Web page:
The real winner from this program is already apparent, that was the vendor that sold the 4 terraces to the production company for $3.6m.

  11. So is this why there’s been a police crackdown on that housing estate? No one wants local junkies piling in on Open Inspection day.

  12. It is probably not a big deal for Channel 9, the auctioning of the properties only occurs at the end of the series, people will still watch the rest of it. And who knows, maybe failed auctions are good for ratings.

    And even if they aren’t, there is nothing stopping channel 9 from employing a couple of fake bidders to take the price up nice and high for the televised auction, only to quietly put the properties on the market at real prices a few months after the show finishes.

  13. michael francis

    I believe Channel 9 have poached ‘The Collectors’ from the ABC and teamed up with Prushka Productions, re-naming the program to ‘The Debt Collectors’.

    Eddy McGuire is going to follow the plight of people chucked out of their houses.

  14. I thought they should paint the block Vitamin C
    Cut the Lemon in half and suck on it before they get a sick rating..

    Could feel better..
    Nice topic your last ,with interest ,and this,a joke to lighten the mind..shows just how sliced Australia really is
    Thanks DE…JR

  15. > On another note, the proliferation of
    > sub-standard worthless shows on TV is
    > another death knell for conventional
    > competition theory.

    Based on the empirical evidence TV production obeys something akin to the Copernicus-Gresham (monetary) Law i.e. bad production drives out good production.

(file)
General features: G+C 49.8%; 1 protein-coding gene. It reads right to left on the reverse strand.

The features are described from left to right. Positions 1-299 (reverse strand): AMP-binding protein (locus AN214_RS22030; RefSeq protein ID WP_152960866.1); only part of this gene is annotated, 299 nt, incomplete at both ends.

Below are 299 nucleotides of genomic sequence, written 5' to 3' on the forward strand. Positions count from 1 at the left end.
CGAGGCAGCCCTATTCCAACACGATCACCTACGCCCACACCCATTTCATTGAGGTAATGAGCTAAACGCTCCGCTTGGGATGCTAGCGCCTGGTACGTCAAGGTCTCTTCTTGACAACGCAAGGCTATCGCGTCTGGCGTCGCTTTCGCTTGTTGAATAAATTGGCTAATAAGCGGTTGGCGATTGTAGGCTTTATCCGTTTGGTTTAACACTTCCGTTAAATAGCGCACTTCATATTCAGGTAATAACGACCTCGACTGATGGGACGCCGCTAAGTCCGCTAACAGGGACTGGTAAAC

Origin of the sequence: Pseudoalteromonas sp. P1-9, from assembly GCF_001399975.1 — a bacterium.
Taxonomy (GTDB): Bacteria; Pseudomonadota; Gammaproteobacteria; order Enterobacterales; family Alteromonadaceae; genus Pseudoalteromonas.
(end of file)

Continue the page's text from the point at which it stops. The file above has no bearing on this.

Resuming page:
16. Agree with the comments re: commercial television in this country.
    I cannot watch it anymore. I don’t know about others but it is mostly the fault of that voice over pair on channel ten. The ones that give you the glimpse of the next episode of master chef, or of the tenth rerun of some Steven segal flick. The female voice over is the worst, I dive for the remote whenever she comes on. The missus doesn’t even hear them. It feels like sand in my ears each time it come on. Oh the agony.

  17. Even an ex-real estate agent at work was asking me questions about the bubble a week or so ago. He wanted me to send him some articles about it (I did). Previously he had all but refused to consider that property was overvalued.

    The tide is certainly turning.

  18. Considering Nine pummel the ‘Made in Melbourne’ tag all over this show, negative results in the finale would do a lot to flatten the ‘hot’ Melbourne market. Emperor’s New Clothes, anyone?

  19. Once Channel 9 is done with The Block concept, they can keep the cameras rolling by repackaging it into

    *drumroll*

    The Slum.

    The concept is easy: Move in the drug dealers and other ne’r-do-wells and watch as the lively street theatre of Richmond plays out on our tellies.

    Conceal a stash of heroin.
    Rat on your neighbours.
    Decorate the walls with blood.

    Every week a new challenge!

  20. I watched the end of a series a few years back when they had the auction of the “completed” properties. One of the buyers was a well known property developer/investor from Adelaide, Cathy Pearce. I’m sure she only purchased the property to get her head on TV.

    The funny thing was this transaction could probably be marked down as the commencement of her downfall, a while down the track and numerous court appearances later she was pretty much broke.